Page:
Just Compensation in Inverse Condemnation Proceedings When Entry into the Property was Concealed from Owner

NATIONAL POWER CORPORATION, Petitioner, versus HEIRS OF MACABANGKIT SANGKAY Respondents. (G.R. No. 165828; 24 August 2011)

Law and Jurisprudence

The Constitution decrees that private property shall not be taken for public use without payment of just compensation (Section 9, Article III). It is a well-settled  rule  that just compensation must be reckoned from the time of  taking or filing of complaint whichever comes first. Due to peculiar attendant circumstances, however, the case of National Power Corporation vs. Heirs of Macabangkit deviated from this rule.

NATIONAL POWER CORPORATION versus HEIRS OF MACABANGKIT SANGKAY; G.R. No. 165828; 24 August 2011

On November 21, 1997, the Heirs of Macabangkit, as the owners of land with an area of 221,573 square meters situated in Ditucalan, Iligan City, sued the National Power Corporation (NPC) for the recovery of damages and of the property, with the alternative prayer for the payment of just compensation.  They alleged that they had belatedly discovered that one of the underground tunnels of NPC that diverted the water flow of the Agus River for the operation of the Hydroelectric Project in Agus V, Agus VI and Agus VII traversed their land.

The trial court (RTC) found that NPC had concealed the construction of the tunnel in 1979 from the Heirs of Macabangkit, and had since continuously denied its existence; that NPC had acted in bad faith by taking possession of the subterranean portion of their land to construct the tunnel without their knowledge and prior consent; that the existence of the tunnel had affected the entire expanse of the land, and had restricted their right to excavate or to construct a motorized deep well; and that they, as owners, had lost the agricultural, commercial, industrial and residential value of the land.

The RTC pegged just compensation at ₱500.00/square meter based on its finding on what the prevailing market value of the property was at the time of the filing of the complaint, and the Court of Appeals (CA) upheld the RTC.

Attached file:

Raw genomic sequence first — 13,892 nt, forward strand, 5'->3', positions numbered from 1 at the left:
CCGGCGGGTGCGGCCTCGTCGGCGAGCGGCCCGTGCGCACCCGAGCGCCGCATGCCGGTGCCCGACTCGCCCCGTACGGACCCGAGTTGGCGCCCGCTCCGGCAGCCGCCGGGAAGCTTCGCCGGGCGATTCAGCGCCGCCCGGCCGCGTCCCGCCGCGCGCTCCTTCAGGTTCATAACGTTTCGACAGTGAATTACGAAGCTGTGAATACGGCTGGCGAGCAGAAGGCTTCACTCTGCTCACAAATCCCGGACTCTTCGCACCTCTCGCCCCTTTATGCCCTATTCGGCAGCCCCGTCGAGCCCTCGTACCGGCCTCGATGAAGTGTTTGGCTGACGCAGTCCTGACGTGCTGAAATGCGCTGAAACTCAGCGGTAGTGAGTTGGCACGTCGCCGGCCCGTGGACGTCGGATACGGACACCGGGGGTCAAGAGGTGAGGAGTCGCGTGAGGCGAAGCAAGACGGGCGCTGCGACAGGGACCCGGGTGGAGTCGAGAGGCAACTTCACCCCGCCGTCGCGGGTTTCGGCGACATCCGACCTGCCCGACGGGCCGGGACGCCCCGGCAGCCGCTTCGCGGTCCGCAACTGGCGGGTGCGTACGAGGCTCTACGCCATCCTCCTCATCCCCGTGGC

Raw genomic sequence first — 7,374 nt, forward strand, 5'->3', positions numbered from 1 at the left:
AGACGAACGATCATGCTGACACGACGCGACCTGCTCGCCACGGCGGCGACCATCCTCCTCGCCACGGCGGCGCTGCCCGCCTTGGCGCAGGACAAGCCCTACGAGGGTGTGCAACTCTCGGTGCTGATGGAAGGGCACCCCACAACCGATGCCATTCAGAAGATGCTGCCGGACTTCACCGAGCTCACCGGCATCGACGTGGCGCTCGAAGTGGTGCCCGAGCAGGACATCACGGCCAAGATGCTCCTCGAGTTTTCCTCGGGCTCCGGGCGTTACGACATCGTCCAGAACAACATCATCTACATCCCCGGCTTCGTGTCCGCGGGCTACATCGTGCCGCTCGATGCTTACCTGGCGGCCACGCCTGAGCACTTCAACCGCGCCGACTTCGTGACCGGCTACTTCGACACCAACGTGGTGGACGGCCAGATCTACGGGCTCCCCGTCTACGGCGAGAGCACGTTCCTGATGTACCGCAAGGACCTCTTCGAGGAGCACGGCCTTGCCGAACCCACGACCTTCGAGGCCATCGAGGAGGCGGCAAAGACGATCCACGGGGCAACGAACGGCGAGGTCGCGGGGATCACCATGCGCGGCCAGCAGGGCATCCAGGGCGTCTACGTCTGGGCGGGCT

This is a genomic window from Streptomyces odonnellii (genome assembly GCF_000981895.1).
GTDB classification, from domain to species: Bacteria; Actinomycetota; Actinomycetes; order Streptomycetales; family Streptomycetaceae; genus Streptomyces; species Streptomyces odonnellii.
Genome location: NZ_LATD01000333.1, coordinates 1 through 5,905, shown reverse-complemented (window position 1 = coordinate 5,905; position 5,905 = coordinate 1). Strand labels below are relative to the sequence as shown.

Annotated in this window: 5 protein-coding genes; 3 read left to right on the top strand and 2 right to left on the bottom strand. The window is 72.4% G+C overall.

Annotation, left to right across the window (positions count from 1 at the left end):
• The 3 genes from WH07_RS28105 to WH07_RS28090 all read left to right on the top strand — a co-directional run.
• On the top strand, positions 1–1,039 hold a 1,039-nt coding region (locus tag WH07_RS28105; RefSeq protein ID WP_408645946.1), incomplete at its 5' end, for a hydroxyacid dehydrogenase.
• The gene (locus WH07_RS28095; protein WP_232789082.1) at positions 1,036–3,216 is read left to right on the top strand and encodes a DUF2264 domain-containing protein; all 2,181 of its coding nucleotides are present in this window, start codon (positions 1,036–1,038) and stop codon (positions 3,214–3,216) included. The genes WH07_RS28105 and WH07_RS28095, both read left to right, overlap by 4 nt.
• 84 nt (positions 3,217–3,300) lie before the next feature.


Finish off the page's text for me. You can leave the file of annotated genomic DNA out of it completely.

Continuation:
Affirming the appealed decision, the Supreme Court said:

“We rule that the reckoning value is the value at the time of the filing of the complaint, as the RTC provided in its decision. Compensation that is reckoned on the market value prevailing at the time either when NPC entered or when it completed the tunnel, as NPC submits, would not be just, for it would compound the gross unfairness already caused to the owners by NPC’s entering without the intention of formally expropriating the land, and without the prior knowledge and consent of the Heirs of Macabangkit. NPC’s entry denied elementary due process of law to the owners since then until the owners commenced the inverse condemnation proceedings. The Court is more concerned with the necessity to prevent NPC from unjustly profiting from its deliberate acts of denying due process of law to the owners. As a measure of simple justice and ordinary fairness to them, therefore, reckoning just compensation on the value at the time the owners commenced these inverse condemnation proceedings is entirely warranted.” 

The Supreme Court clarified the ruling further in the case of NPC v. Dianalan (G.R. Nos. 212059-60), thus:

“Macabangkit Sangkay is an exception to the general rule that just compensation must be reckoned from the time of taking or filing of complaint whichever comes first. Macabangkit Sangkay came to fore due to the peculiar circumstances of the case particularly how NPC did not even inform the property owners of the construction of the underground tunnels. It may even be said that there, NPC employed stealth instead of complying with the legal process of expropriation.”